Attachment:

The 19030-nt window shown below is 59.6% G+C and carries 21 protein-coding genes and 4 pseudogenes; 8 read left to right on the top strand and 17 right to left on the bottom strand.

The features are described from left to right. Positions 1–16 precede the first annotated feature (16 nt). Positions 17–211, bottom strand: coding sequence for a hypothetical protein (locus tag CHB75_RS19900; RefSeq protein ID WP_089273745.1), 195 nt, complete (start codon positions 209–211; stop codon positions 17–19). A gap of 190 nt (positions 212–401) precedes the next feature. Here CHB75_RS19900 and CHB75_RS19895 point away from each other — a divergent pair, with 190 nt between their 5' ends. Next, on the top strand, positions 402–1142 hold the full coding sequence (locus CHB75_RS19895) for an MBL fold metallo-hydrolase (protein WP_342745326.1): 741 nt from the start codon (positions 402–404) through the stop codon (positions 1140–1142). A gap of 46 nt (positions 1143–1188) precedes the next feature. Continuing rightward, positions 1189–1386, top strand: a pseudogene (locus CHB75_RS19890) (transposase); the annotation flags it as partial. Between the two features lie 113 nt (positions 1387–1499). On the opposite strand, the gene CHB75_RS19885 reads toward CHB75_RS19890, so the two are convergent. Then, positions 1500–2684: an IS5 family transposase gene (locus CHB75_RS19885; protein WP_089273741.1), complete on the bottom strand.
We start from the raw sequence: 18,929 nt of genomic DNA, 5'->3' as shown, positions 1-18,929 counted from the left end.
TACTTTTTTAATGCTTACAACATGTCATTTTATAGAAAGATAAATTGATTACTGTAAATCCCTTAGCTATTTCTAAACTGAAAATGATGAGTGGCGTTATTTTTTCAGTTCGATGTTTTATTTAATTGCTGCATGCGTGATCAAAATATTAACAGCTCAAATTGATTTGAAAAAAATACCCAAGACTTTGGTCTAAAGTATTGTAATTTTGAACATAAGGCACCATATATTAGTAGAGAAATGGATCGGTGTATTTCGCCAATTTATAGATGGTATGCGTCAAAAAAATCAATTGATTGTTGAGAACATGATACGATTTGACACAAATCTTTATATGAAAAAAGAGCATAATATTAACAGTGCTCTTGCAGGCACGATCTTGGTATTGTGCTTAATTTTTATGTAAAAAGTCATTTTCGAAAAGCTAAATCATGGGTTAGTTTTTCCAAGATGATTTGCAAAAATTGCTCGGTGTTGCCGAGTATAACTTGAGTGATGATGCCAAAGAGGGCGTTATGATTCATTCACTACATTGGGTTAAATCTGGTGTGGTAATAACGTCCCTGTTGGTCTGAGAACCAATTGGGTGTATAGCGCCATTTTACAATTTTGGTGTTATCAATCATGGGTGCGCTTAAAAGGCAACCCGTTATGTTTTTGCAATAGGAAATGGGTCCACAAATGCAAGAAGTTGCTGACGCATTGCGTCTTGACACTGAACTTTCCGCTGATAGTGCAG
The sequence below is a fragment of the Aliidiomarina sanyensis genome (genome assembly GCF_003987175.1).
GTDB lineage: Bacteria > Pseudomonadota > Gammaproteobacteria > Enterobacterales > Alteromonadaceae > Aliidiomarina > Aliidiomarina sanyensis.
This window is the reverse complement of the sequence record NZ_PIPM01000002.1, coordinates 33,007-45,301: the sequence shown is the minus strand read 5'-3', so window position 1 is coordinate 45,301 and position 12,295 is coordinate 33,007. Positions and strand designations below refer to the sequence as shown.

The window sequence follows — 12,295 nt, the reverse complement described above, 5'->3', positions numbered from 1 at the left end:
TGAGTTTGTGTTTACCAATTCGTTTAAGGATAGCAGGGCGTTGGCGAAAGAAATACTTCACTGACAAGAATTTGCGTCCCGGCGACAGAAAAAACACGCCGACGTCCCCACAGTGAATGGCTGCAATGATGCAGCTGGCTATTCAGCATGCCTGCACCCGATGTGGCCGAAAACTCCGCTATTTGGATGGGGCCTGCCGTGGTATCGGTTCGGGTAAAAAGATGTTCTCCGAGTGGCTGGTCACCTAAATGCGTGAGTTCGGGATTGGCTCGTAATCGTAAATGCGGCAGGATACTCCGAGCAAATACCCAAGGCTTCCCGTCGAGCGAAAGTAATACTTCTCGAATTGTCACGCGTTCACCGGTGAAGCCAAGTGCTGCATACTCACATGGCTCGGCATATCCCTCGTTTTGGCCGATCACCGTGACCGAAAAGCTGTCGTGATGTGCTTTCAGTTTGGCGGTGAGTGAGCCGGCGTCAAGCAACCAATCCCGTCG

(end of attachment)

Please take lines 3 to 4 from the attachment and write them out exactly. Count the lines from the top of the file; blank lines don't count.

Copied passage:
We start from the raw sequence: 18,929 nt of genomic DNA, 5'->3' as shown, positions 1-18,929 counted from the left end.
TACTTTTTTAATGCTTACAACATGTCATTTTATAGAAAGATAAATTGATTACTGTAAATCCCTTAGCTATTTCTAAACTGAAAATGATGAGTGGCGTTATTTTTTCAGTTCGATGTTTTATTTAATTGCTGCATGCGTGATCAAAATATTAACAGCTCAAATTGATTTGAAAAAAATACCCAAGACTTTGGTCTAAAGTATTGTAATTTTGAACATAAGGCACCATATATTAGTAGAGAAATGGATCGGTGTATTTCGCCAATTTATAGATGGTATGCGTCAAAAAAATCAATTGATTGTTGAGAACATGATACGATTTGACACAAATCTTTATATGAAAAAAGAGCATAATATTAACAGTGCTCTTGCAGGCACGATCTTGGTATTGTGCTTAATTTTTATGTAAAAAGTCATTTTCGAAAAGCTAAATCATGGGTTAGTTTTTCCAAGATGATTTGCAAAAATTGCTCGGTGTTGCCGAGTATAACTTGAGTGATGATGCCAAAGAGGGCGTTATGATTCATTCACTACATTGGGTTAAATCTGGTGTGGTAATAACGTCCCTGTTGGTCTGAGAACCAATTGGGTGTATAGCGCCATTTTACAATTTTGGTGTTATCAATCATGGGTGCGCTTAAAAGGCAACCCGTTATGTTTTTGCAATAGGAAATGGGTCCACAAATGCAAGAAGTTGCTGACGCATTGCGTCTTGACACTGAACTTTCCGCTGATAGTGCAG